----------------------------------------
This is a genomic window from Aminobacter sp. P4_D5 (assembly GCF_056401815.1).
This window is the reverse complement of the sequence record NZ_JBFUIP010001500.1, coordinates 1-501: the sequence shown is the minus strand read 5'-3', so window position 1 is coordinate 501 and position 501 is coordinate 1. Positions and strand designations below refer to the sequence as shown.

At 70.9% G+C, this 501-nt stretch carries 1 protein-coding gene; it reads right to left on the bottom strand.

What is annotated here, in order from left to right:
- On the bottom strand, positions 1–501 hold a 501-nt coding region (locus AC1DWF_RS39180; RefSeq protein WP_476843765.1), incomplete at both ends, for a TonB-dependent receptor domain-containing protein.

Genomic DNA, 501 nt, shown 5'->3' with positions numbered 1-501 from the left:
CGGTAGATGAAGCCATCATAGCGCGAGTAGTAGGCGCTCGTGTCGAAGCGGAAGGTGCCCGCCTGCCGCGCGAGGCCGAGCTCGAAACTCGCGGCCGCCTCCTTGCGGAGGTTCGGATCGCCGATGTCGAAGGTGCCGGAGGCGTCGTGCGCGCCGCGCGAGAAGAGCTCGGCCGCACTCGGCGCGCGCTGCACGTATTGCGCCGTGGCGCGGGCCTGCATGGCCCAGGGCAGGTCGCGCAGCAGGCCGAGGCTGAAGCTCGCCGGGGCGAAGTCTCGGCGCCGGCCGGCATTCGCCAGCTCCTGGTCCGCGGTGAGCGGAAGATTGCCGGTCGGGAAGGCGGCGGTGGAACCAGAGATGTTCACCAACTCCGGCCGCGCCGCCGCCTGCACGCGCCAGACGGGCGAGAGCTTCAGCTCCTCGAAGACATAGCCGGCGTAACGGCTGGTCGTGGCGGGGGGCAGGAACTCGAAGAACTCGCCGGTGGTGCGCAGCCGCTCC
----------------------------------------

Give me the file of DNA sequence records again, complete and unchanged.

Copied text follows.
This is a genomic window from Aminobacter sp. P4_D5 (assembly GCF_056401815.1).
This window is the reverse complement of the sequence record NZ_JBFUIP010001500.1, coordinates 1-501: the sequence shown is the minus strand read 5'-3', so window position 1 is coordinate 501 and position 501 is coordinate 1. Positions and strand designations below refer to the sequence as shown.

At 70.9% G+C, this 501-nt stretch carries 1 protein-coding gene; it reads right to left on the bottom strand.

What is annotated here, in order from left to right:
- On the bottom strand, positions 1–501 hold a 501-nt coding region (locus AC1DWF_RS39180; RefSeq protein WP_476843765.1), incomplete at both ends, for a TonB-dependent receptor domain-containing protein.

Genomic DNA, 501 nt, shown 5'->3' with positions numbered 1-501 from the left:
CGGTAGATGAAGCCATCATAGCGCGAGTAGTAGGCGCTCGTGTCGAAGCGGAAGGTGCCCGCCTGCCGCGCGAGGCCGAGCTCGAAACTCGCGGCCGCCTCCTTGCGGAGGTTCGGATCGCCGATGTCGAAGGTGCCGGAGGCGTCGTGCGCGCCGCGCGAGAAGAGCTCGGCCGCACTCGGCGCGCGCTGCACGTATTGCGCCGTGGCGCGGGCCTGCATGGCCCAGGGCAGGTCGCGCAGCAGGCCGAGGCTGAAGCTCGCCGGGGCGAAGTCTCGGCGCCGGCCGGCATTCGCCAGCTCCTGGTCCGCGGTGAGCGGAAGATTGCCGGTCGGGAAGGCGGCGGTGGAACCAGAGATGTTCACCAACTCCGGCCGCGCCGCCGCCTGCACGCGCCAGACGGGCGAGAGCTTCAGCTCCTCGAAGACATAGCCGGCGTAACGGCTGGTCGTGGCGGGGGGCAGGAACTCGAAGAACTCGCCGGTGGTGCGCAGCCGCTCC